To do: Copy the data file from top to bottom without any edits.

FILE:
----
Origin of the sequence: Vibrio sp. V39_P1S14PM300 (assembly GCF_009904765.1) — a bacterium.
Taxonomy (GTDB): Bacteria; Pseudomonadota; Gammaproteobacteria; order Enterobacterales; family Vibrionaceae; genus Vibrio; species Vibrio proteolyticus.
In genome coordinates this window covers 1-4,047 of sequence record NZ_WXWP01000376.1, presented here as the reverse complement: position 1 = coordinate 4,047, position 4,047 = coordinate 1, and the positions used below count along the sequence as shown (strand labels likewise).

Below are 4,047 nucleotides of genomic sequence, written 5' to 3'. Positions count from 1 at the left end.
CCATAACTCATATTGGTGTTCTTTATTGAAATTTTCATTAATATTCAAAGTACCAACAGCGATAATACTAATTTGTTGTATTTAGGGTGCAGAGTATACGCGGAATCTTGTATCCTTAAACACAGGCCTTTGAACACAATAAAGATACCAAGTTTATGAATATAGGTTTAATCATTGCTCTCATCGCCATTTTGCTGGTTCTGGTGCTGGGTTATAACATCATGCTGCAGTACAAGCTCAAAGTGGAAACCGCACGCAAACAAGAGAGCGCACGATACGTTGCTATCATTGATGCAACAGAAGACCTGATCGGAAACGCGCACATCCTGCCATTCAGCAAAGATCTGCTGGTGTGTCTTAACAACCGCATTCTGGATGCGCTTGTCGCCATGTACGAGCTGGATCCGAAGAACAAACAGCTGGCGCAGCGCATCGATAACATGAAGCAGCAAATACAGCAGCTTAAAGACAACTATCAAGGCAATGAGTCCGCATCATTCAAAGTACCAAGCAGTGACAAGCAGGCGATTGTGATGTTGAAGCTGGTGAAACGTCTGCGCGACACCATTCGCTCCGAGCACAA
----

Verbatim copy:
Origin of the sequence: Vibrio sp. V39_P1S14PM300 (assembly GCF_009904765.1) — a bacterium.
Taxonomy (GTDB): Bacteria; Pseudomonadota; Gammaproteobacteria; order Enterobacterales; family Vibrionaceae; genus Vibrio; species Vibrio proteolyticus.
In genome coordinates this window covers 1-4,047 of sequence record NZ_WXWP01000376.1, presented here as the reverse complement: position 1 = coordinate 4,047, position 4,047 = coordinate 1, and the positions used below count along the sequence as shown (strand labels likewise).

Below are 4,047 nucleotides of genomic sequence, written 5' to 3'. Positions count from 1 at the left end.
CCATAACTCATATTGGTGTTCTTTATTGAAATTTTCATTAATATTCAAAGTACCAACAGCGATAATACTAATTTGTTGTATTTAGGGTGCAGAGTATACGCGGAATCTTGTATCCTTAAACACAGGCCTTTGAACACAATAAAGATACCAAGTTTATGAATATAGGTTTAATCATTGCTCTCATCGCCATTTTGCTGGTTCTGGTGCTGGGTTATAACATCATGCTGCAGTACAAGCTCAAAGTGGAAACCGCACGCAAACAAGAGAGCGCACGATACGTTGCTATCATTGATGCAACAGAAGACCTGATCGGAAACGCGCACATCCTGCCATTCAGCAAAGATCTGCTGGTGTGTCTTAACAACCGCATTCTGGATGCGCTTGTCGCCATGTACGAGCTGGATCCGAAGAACAAACAGCTGGCGCAGCGCATCGATAACATGAAGCAGCAAATACAGCAGCTTAAAGACAACTATCAAGGCAATGAGTCCGCATCATTCAAAGTACCAAGCAGTGACAAGCAGGCGATTGTGATGTTGAAGCTGGTGAAACGTCTGCGCGACACCATTCGCTCCGAGCACAA